But please assume for the sake of my blog post that the transformation is way more complex. In fact, let's be clear: the actual implementation of the transformation (table) function is obviously going to be application specific in the extreme. So I keep my transformation logic very simple and will zoom in on the key steps that you would take for whatever real-world transformation you need to implement.

As you surely know by now, a table function returns a collection. And as I explained in a earlier post in this series, when you need to return a collection whose elements contain more than a single scalar value, you need to create an object type for the datatype of the collection. So here goes:

/* Gee, looks just like the table! */

   (ticker VARCHAR2 (20)
  , pricedate DATE
  , pricetype VARCHAR2 (1)
  , price NUMBER

CREATE TYPE tickertype_nt AS TABLE OF tickertype;

So a collection of tickertypeset is what the function will be returning. But what will I pass into the function? When you are building a streaming table function, that generally means that you are feeding into the function the result set of a SELECT statement. Now, you cannot pass a SELECT statement itself as an argument to a function.

So, instead, I will use the CURSOR expression to instantiate a cursor variable that points to the SELECT's result set. To do that, I need to define a REF CURSOR type whose RETURN type matches the SELECT list of the query:

   TYPE refcur_t IS REF CURSOR
      RETURN stocktable%ROWTYPE;
END refcur_pkg;

And now I can write the header of my function:

      dataset refcur_pkg.refcur_t)
   RETURN tickertype_nt

I will also need to declare some local constants and variables:

   /* Avoid hard-coding the BULK COLLECT LIMIT 
      in the fetch statement */
   c_limit CONSTANT PLS_INTEGER := 100;

   /* Container for rows fetched from the cursor variable. */
   TYPE dataset_tt IS TABLE OF stocktable%ROWTYPE
                         INDEX BY PLS_INTEGER;
   l_dataset   dataset_tt;

   /* The nested table that will be returned. */
   retval      tickertype_nt := tickertype_nt ();

The body of function fetches N rows at a time, and then converts each of those single stocktable rows into two object types instances, each of which are added to the retval nested table. The code in purple is my very specific transformation logic. Yours will vary greatly and almost certainly be lots more complicated.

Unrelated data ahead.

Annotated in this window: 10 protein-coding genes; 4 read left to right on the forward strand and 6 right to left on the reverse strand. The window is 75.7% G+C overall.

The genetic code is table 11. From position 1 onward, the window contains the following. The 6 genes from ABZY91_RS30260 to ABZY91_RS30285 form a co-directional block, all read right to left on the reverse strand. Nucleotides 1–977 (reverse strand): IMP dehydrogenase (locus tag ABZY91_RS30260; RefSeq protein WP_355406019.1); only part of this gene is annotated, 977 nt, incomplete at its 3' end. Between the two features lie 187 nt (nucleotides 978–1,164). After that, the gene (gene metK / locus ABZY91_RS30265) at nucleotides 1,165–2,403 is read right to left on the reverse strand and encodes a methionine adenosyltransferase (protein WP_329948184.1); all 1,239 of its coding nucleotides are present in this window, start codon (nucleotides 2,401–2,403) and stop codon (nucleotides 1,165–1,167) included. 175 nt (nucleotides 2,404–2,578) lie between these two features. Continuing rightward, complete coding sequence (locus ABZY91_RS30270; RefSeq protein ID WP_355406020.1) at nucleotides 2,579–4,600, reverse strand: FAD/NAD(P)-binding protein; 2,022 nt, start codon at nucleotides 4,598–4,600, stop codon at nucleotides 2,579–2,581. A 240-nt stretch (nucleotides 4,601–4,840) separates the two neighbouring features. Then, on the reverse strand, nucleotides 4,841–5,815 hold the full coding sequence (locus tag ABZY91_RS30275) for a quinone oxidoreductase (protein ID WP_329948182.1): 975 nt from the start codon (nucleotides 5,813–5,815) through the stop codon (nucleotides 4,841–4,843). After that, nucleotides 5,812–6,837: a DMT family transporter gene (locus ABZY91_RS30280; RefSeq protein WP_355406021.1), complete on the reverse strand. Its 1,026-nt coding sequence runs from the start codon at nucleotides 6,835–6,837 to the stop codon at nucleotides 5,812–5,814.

/* Fetch next 100 rows. */
      FETCH dataset BULK COLLECT INTO l_dataset
         LIMIT c_limit;

      EXIT WHEN l_dataset.COUNT = 0;

      /* Iterate through each row.... */
      FOR l_row IN 1 .. l_dataset.COUNT
         /* First the opening price row */
         retval (retval.LAST) := 
            tickertype (
               l_dataset (l_row).ticker, 
               l_dataset (l_row).open_price,
               l_dataset (l_row).trade_date);         

         /* Next the closing price row */
         retval (retval.LAST) := 
            tickertype (
               l_dataset (l_row).ticker, 
               l_dataset (l_row).close_price,
               l_dataset (l_row).trade_date); 
      END LOOP;

   CLOSE dataset;

   RETURN retval;

There, that wasn't so hard, was it? :-)

But what if you are transforming lots and lots and LOTS of data, and you've invested in the Parallel Query option to speed things up?

Unfortunately, the default behavior of a PL/SQL function is that when you call it, your session halts, waiting for the function to return its data. In other words, it forces serialization. So if you want to use a table function in a parallelized query, you need to take the next step (in understanding and complexity) re: table functions and explore....

Pipelined table functions: one of the most interesting constructs in PL/SQL

And that, dear reader, is the subject of my next post in this series on table functions.

Links to Table Function Series